Burns My Bacon: Quinoa, The Boss of Grains

Y’know what I’ve be eating a lot of lately? Quinoa. Y’know what tastes like mini packing pellets regardless of how it’s cooked or how much cheese you throw on top of it? QUINOA!

What the F? Why don’t I get it? Is it possible that over the last six weeks on the seven different occasions that I’ve eaten this crap that somehow I’ve been given bad examples of how it is supposed to be prepared? I’ve had it cold, hot and creamy, mixed in salads and served as side and main dishes, and each time I’m like, “Who really likes this shit?”

Why am I the only one who is out of the loop on this? This reminds me of when all my friends were way into Bruce Springsteen. I could never figure out what they were hearing that I couldn’t pick up in his music. I even recently went to a concert and I remember standing there looking around at everyone going apeshit over “Born in the USA”, and I kept thinking, “What is going on? There’s no chorus. It’s just the same flat tune repeated over and over with different words. Why don’t I get this?”

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A Healthier Risotto: Quinoa Faux-otto

Let’s face it. No matter how much I love to cook, some nights I’m just not feeling it. I’m tired, it’s getting late, I spent too much time watching reruns of Friends after work (whatever, not ashamed), I don’t want to go all the way to the grocery store in the dark, etc. You know the drill. On one such night, I was determined to make a delicious, inventive, and at least somewhat healthy dinner exclusively with things I already had in my fridge and pantry. Thus my quinoa faux-otto (faux risotto) was born.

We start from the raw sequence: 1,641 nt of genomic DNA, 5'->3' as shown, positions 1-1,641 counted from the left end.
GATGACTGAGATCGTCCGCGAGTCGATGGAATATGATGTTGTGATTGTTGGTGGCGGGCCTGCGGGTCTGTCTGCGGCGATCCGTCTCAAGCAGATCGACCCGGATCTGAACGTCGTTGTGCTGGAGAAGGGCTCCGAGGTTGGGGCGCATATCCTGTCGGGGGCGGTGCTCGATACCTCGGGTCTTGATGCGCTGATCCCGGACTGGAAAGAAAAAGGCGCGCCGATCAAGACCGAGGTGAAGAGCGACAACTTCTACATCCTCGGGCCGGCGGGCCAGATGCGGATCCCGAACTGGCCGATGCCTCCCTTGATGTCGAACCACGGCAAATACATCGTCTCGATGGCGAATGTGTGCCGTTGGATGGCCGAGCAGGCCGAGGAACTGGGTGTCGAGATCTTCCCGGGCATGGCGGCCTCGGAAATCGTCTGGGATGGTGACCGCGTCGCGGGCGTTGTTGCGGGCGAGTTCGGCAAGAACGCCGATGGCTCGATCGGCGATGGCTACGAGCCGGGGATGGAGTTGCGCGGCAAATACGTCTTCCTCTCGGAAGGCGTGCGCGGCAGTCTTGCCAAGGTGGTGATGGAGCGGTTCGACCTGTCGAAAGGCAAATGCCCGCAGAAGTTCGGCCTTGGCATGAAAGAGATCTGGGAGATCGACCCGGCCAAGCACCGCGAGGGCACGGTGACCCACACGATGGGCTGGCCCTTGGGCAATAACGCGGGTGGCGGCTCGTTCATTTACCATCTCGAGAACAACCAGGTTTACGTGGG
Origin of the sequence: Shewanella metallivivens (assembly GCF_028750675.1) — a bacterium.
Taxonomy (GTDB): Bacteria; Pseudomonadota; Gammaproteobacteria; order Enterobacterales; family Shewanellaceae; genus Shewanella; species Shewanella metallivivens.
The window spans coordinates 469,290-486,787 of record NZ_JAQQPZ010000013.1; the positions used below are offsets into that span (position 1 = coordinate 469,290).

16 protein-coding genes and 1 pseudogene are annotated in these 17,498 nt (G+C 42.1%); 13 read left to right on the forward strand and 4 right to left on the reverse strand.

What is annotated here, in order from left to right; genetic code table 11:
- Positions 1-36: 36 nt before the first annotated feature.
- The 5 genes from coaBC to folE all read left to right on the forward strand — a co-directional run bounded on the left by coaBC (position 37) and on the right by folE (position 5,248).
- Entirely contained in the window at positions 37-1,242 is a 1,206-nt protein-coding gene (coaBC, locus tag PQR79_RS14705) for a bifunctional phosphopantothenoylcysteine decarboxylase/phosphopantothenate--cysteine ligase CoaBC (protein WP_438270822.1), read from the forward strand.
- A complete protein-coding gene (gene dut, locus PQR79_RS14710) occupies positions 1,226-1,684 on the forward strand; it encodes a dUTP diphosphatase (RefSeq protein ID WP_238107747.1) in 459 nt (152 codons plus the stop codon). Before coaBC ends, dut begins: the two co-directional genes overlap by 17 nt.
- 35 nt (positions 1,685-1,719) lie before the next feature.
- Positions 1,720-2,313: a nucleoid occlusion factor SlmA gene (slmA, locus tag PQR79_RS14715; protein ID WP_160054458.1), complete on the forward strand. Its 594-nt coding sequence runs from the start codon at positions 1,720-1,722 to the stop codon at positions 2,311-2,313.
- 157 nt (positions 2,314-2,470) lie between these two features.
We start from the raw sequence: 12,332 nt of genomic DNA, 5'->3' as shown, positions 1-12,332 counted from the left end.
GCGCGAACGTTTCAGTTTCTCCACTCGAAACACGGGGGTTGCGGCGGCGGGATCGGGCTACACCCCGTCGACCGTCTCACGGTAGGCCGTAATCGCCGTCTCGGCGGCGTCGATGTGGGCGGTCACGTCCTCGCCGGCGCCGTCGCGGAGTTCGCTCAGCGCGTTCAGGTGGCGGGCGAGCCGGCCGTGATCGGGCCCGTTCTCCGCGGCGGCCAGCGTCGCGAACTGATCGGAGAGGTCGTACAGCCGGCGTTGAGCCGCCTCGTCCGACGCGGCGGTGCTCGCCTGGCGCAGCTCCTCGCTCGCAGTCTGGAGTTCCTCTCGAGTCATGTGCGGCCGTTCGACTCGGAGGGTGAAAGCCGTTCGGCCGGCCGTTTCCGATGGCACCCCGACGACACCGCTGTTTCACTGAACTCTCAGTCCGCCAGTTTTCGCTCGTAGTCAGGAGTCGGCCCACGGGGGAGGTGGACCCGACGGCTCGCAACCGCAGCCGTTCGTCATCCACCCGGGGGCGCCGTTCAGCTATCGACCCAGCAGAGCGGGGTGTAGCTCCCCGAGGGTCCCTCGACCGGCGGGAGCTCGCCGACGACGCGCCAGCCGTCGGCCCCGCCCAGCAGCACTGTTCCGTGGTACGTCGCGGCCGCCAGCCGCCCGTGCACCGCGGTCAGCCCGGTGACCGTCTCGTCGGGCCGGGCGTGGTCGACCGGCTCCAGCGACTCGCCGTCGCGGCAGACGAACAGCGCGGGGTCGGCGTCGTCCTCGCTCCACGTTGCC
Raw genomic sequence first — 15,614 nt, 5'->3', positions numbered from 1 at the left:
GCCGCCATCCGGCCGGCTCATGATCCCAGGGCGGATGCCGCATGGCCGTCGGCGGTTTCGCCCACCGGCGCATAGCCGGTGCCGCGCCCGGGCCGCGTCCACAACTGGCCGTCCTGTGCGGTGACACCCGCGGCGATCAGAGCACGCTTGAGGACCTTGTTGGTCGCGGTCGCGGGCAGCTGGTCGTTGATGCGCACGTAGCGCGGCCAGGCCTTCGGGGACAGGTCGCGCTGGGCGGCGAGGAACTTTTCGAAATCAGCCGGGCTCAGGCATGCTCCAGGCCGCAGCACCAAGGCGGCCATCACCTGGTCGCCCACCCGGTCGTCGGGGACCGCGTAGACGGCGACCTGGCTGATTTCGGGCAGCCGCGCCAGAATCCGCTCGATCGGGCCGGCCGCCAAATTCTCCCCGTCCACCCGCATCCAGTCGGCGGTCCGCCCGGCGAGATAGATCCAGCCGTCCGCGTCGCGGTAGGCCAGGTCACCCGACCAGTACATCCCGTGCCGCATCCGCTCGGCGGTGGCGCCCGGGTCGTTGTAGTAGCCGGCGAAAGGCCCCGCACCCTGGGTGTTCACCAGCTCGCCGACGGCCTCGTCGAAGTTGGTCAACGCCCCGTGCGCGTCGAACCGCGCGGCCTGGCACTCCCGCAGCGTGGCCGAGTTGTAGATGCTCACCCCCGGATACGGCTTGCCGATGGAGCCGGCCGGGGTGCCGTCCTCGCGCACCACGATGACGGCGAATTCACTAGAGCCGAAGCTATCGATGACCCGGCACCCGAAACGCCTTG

This stuff is awesome because it’s rich, cheesy, and savory, just like regular risotto, but crammed with way more nutritional benefits than the traditional stuff. (Thanks, quinoa, I love you!) It also takes about half the time; no stirring required. Not that stirring is some great physical struggle—people complaining about stirring risotto is actually one of my culinary pet peeves—but this is great when you’re in a hurry or just feeling supremely lazy. My recipe reflects the produce and cheese I had on hand, but don’t be afraid to experiment with your leftovers. For example, I bet this would be delicious with some swiss, butternut squash, and bacon. Hmmm…

Quinoa Faux-otto with Brussels Sprouts, Spinach, & Parmesan

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Chenopod Cooking: Spicy Coconut Kale Quinoa

When it comes to side dishes, I’m a creature of habit. I’m obsessed with dark, leafy greens like kale and chard. I’m also really into quinoa lately. Fun fact, ES friends: did you know quinoa isn’t a grain? It’s a “chenopod” (What is that? Real talk: I’m not sure.) Apparently, it’s more closely related to beets, spinach, and tumbleweed. Maybe tumbleweed will be the next hot food trend! You heard it here first.

Anyway, since I use quinoa so much in my cooking, I need to find ways to keep it interesting. One of my favorite methods is to cook it in coconut milk rather than water or broth, which gives it a slightly creamier texture. To balance out the sweetness of the coconut, I add lots of salt and spices. This is a very adaptable base; you can mix in whatever herbs and vegetables you desire.

Spicy Coconut Kale Quinoa

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A Cucumber Salad for Cucumber Haters